Massachusetts General Hospital (MGH) researchers have identified for the first time how a highly aggressive form of breast cancer can evade one of the most powerful and effective drugs used to treat it.
- The antibody drug conjugate sacituzumab govitecan performed significantly better than single-agent chemotherapy in a phase 3 clinical trial.
- Researchers aim to combine antibody drug conjugates with other agents and move them to first-line or even earlier therapies--to not just treat but also help prevent metastatic triple-negative breast cancer.
Aditya Bardia, MD, MPH
The goal is to not only improve patient outcomes, but also to establish ADCs as first-line therapy or even earlier so that these powerful agents can play a role in preventing the spread of triple-negative breast cancer.
Director, Breast Cancer Research, Mass General Cancer Center
BOSTON – A unique antibody drug conjugate (ADC), which delivers a high dose of a cancer-killing drug to tumor cells through a targeted antibody, has been found in a global phase 3 clinical study to nearly double the survival time of patients with refractory metastatic triple-negative breast cancer. The study of the ADC drug sacituzumab govitecan (SG), for which Massachusetts General Hospital (MGH) was a lead clinical research site after serving as the lead site for the pivotal phase 1/2 trial, reported superior outcomes compared to single-agent chemotherapy, the standard for treating metastatic triple-negative breast cancer. The phase 3 results of the study, known as ASCENT, were published in the New England Journal of Medicine.
“Favorable results with SG versus chemotherapy were observed in terms of progression-free survival (the length of time the cancer was kept from spreading); the amount of time between the start of treatment and cancer progression; and overall survival—the length of time before death from any cause,” says global principal investigator Aditya Bardia, MD, MPH, an attending physician in the Department of Medical Oncology at Mass General Cancer Center. “These statistically significant findings give patients with this devastating disease new cause for hope. We need to build on that progress and accelerate further development of antibody drug conjugates and combination therapies for patients with breast cancer.”
Metastatic triple-negative breast cancer is the most aggressive type of breast cancer with a poor prognosis. Chemotherapy has remained the only standard treatment option, but it is associated with low response rates and short progression-free survival. SG, which was developed and is manufactured by Immunomedics, a subsidiary of Gilead Sciences, received accelerated approval by the U.S. Food and Drug Administration in April 2020 on the basis of favorable phase 1/2 clinical trials, with full approval contingent on the confirmatory phase 3 results.
ASCENT is a global study to evaluate the safety and efficacy of the antibody drug conjugate compared to chemotherapy in 529 patients with metastatic triple-negative breast cancer whose cancer had relapsed or was resistant to at least two other forms of therapy. The investigators found that median progression-free survival with the ADC agent was 5.6 months compared to 1.7 months with chemotherapy, and that median overall survival was 12.1 months with the ADC agent compared to 6.7 months with chemotherapy. The study also found that the response rate—that is, shrinkage in the size of the metastatic tumor sites—was 35% after administration of ADC compared to 5% with chemotherapy.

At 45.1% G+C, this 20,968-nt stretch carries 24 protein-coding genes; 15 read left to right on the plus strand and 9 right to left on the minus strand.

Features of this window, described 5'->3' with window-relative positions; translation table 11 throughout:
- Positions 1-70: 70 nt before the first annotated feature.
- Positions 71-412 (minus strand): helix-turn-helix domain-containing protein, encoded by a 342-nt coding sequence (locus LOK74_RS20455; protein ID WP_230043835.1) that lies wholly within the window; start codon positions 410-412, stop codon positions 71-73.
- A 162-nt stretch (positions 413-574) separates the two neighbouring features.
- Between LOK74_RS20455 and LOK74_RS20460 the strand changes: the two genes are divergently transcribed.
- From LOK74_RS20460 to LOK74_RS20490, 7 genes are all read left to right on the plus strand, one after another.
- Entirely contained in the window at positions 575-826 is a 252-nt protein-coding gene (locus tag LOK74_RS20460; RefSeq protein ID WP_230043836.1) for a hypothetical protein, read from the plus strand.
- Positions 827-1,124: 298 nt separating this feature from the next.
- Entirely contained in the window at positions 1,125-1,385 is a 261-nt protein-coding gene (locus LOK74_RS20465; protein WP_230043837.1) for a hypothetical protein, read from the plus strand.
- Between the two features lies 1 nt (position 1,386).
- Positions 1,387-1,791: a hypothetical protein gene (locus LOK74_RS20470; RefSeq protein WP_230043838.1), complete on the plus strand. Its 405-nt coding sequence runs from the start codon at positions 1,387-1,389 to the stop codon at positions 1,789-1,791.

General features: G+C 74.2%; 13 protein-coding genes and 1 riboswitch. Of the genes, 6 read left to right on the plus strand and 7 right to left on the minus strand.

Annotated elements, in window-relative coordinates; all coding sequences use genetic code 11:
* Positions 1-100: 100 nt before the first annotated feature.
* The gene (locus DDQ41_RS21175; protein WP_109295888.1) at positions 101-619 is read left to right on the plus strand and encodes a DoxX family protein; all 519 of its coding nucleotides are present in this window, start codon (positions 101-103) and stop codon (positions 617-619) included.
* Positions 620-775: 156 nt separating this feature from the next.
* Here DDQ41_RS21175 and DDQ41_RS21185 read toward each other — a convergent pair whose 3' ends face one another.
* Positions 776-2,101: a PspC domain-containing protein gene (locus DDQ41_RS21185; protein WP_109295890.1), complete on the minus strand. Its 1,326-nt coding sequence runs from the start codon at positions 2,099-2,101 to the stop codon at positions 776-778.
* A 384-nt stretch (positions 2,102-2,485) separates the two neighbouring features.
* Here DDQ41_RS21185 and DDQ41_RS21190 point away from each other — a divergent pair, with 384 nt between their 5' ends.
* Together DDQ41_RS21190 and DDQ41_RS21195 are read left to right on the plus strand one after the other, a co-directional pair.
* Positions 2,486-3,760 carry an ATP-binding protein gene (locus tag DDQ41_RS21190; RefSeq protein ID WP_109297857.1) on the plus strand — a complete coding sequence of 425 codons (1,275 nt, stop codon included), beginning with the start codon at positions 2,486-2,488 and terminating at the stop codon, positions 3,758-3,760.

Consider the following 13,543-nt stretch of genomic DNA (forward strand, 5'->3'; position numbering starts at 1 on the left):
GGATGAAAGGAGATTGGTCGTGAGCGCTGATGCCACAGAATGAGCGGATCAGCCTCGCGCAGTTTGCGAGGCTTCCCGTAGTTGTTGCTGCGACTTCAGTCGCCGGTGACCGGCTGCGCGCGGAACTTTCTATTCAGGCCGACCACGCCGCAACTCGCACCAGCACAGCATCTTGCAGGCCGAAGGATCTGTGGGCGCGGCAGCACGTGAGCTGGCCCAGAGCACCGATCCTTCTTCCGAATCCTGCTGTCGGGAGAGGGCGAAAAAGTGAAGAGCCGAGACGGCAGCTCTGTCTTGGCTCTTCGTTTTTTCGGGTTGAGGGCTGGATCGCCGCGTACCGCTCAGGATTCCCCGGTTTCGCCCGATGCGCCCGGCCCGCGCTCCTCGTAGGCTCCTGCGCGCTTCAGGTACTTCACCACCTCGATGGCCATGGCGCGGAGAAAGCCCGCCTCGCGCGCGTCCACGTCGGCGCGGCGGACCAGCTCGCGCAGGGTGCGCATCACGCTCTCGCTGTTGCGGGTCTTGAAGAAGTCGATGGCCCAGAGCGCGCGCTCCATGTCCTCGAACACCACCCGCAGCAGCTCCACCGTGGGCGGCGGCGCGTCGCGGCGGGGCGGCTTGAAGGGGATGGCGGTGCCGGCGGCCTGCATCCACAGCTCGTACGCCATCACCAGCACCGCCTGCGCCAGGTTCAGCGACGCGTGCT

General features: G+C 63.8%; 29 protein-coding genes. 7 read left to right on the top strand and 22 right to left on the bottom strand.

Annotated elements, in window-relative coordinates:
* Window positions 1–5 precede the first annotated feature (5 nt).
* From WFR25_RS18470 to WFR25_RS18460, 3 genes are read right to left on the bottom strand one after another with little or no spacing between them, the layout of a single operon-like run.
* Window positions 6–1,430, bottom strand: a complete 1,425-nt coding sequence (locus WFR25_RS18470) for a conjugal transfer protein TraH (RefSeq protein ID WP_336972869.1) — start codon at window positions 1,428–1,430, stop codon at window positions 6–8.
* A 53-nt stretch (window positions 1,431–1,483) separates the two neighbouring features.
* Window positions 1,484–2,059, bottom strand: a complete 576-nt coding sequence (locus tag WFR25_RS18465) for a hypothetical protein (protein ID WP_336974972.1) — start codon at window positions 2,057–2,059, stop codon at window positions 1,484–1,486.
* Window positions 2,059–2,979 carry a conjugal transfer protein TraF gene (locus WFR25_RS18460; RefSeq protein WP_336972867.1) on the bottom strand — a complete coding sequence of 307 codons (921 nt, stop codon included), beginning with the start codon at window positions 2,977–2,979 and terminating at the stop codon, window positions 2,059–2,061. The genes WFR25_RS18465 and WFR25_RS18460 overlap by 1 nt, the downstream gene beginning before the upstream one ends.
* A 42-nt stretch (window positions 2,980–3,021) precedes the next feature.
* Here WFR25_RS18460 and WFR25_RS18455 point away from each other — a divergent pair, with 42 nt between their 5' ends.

ADCs are complex molecules that combine the targeting capabilities of monoclonal antibodies with the cancer-killing strength of cytotoxic drugs. In the case of sacituzumab govitecan, the monoclonal antibody seeks out the antigen (or protein), known as Trop-2 that is overexpressed on the surface of tumor cells, and delivers the anti-cancer drug SN-38 in a highly concentrated dose that destroys cancerous cells while sparing normal ones. ADCs have been established as a treatment option for HER2-positive breast cancer.
“We believe antibody drug conjugates are particularly promising as building blocks for effective new combination treatments,” says Bardia. “The goal is to not only improve patient outcomes, but also to establish ADCs as first-line therapy or even earlier so that these powerful agents can play a role in preventing the spread of triple-negative breast cancer.”
Bardia is director of the breast cancer research program at Mass General Cancer Center and assistant professor of Medicine at Harvard Medical School.
The study was supported by Immunomedics, a subsidiary of Gilead Sciences, Inc.
About the Massachusetts General Hospital
Massachusetts General Hospital, founded in 1811, is the original and largest teaching hospital of Harvard Medical School. The Mass General Research Institute conducts the largest hospital-based research program in the nation, with annual research operations of more than $1 billion and comprises more than 9,500 researchers working across more than 30 institutes, centers and departments. In August 2020, Mass General was named #6 in the U.S. News & World Report list of "America’s Best Hospitals."
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